Training Tips For New Restaurant Staff

One of the most challenging aspects of the foodservice industry is employee turnover.

According to a 2016 report from the U.S. bureau of labor statistics, annual staff turnover in restaurants is an astronomical 73 percent! So for every 100 workers who are hired, 73 leave within a year. And while there are ways to reduce turnover, it will likely always be a hurdle for those in the industry. As a result, training new restaurant staff is of paramount importance. Here are seven tips that will help you quickly get new workers up to speed.

Safety First

Kitchen safety should be at the top of every restauranteur’s priority list. A worker who doesn’t know proper kitchen protocol is not only a danger to himself, but he’s also a hazard to the rest of your and staff as well as your customers. So before educating your new staff on the finer details of your operation, make sure they understand all safety procedures. 

Pick the Right Trainer(s)

When it comes to running a restaurant, there are seemingly infinite responsibilities. So it’s only natural that you won’t have time to keep a new hire under your wing all day. Other workers will need to step in from time to time and flex their teaching muscles. So make sure whomever you assign to train the new employee is patient, knowledgeable, and has a great attitude. After all, the last thing you want is your new staff member to learn bad habits or be misled with incorrect information. 


Go Over Restaurant Rules

Maybe your restaurant has a specific dress code or a unique clock-in protocol. No matter what rules you operate under, it’s essential that your new workers know them. Ordinarily ignorance is not a good excuse. But if your newly hired staff member hasn’t been briefed on the way your restaurant does things, then you can’t really blame him for breaking the rules. 

Hands-On Experience

Hands on experience is the best way to evaluate a new staff member’s progress.  So when you feel new workers are starting to understand how things are done, give them an opportunity to prove themselves. Start with smaller, easier tasks before giving them more difficult ones. Assign an experienced employee to keep an eye out and make sure everything is going smoothly. That way if there is an issue, the experienced worker can step in and help resolve it.  


Review Each Lesson

Learning how a restaurant operates isn’t an overnight process. It can takes weeks or even months before new employees are up to speed. And while some lessons stick immediately, others might be forgotten along the way. That’s why it’s essential to review important lessons. The more new staff members are able to recite and replicate what they’ve learned, the less often you’ll have to review lessons with them.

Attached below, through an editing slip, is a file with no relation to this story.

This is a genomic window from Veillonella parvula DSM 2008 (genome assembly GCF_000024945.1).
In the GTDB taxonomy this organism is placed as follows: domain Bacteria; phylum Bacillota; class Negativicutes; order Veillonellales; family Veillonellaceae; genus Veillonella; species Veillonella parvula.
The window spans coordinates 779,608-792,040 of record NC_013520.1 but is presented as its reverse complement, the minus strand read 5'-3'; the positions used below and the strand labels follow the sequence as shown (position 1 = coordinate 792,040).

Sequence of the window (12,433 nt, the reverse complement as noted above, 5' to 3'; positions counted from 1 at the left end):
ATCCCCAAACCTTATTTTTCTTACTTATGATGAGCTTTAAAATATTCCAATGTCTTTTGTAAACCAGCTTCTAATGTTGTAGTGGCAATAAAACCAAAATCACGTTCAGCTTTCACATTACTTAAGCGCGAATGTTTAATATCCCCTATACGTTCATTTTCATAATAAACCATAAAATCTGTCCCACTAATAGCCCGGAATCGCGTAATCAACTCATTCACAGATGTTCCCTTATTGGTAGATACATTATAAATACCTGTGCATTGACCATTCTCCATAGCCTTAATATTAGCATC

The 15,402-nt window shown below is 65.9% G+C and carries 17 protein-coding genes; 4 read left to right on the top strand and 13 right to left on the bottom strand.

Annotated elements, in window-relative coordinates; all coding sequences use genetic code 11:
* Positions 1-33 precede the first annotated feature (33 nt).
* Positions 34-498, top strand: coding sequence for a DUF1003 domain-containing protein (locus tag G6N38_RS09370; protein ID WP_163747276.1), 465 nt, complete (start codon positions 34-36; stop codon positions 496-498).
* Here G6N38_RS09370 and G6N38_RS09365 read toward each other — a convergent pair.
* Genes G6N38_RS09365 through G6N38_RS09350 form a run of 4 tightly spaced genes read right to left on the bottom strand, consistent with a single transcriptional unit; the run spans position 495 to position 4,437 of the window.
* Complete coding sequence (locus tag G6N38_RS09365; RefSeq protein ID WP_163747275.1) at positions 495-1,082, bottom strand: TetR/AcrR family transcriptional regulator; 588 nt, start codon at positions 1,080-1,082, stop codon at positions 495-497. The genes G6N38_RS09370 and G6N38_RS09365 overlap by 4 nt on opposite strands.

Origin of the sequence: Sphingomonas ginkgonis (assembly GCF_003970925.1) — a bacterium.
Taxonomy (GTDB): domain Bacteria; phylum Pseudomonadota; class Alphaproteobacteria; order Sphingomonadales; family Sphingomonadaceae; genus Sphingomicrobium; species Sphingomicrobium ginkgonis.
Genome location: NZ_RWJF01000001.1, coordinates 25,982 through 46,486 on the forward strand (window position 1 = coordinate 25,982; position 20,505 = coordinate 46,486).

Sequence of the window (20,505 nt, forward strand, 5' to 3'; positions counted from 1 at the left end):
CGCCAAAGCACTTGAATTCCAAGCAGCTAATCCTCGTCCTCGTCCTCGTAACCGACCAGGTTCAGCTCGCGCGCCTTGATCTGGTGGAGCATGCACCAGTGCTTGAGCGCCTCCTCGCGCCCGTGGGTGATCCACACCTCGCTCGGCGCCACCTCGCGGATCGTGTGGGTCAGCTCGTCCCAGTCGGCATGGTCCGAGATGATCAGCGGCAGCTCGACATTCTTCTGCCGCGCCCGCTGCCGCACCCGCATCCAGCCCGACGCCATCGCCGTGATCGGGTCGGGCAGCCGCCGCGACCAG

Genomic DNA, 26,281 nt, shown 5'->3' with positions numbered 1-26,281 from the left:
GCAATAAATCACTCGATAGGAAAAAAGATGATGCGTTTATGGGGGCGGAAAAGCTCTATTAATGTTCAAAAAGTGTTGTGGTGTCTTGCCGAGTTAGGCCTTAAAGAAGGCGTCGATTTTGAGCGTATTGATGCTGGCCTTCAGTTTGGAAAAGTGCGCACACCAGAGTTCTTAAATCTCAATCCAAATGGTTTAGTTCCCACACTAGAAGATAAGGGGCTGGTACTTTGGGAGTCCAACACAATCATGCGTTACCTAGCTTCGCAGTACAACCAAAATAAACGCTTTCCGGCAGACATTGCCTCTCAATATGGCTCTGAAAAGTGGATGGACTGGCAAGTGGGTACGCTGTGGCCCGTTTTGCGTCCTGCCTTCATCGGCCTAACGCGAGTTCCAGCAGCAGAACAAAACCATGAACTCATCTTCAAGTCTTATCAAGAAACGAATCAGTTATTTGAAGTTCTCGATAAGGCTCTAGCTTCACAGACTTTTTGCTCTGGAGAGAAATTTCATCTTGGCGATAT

Make Sure They Master the Menu

Customers often ask servers about dishes and drinks on the menu. They might want to know how spicy something is or if there’s anything specific that the server recommends. Or even more important, maybe the patron has an allergy and needs to confirm that a certain meal doesn’t contain peanut oil. No matter what the reason is, it’s important for servers to be knowledgeable about the restaurant’s offerings. Make sure your new staff members not only become acclimated to your meals but also get a little taste of them. After all, you can read about a meal’s spice or a drink’s flavor. But experiencing it yourself is something else entirely.


Focus on Why You Do Certain Things

To outsiders, some restaurant practices can seem a bit bizarre. New workers might be confused about why you do some things but hesitate to ask why. After all, they definitely don’t want to come across as a potential problem. So if you have any policies or practices that can be seen as unorthodox, try to clarify why they are in place. It might take an extra minute or two. But new employees will appreciate your transparency and feel like they’re part of the team instead of just a cog in the foodservice machine. 

Keep in mind that server education never ends. It would be great if a couple weeks of training could last a lifetime. But the fact is that restaurant protocol is always evolving. New dishes are added to menus, and management discovers more efficient ways of handling day-to-day tasks. Make clear to new employees that training will always be an ongoing process. And that just because a server can handle a Saturday night rush does not mean he has nothing left to learn.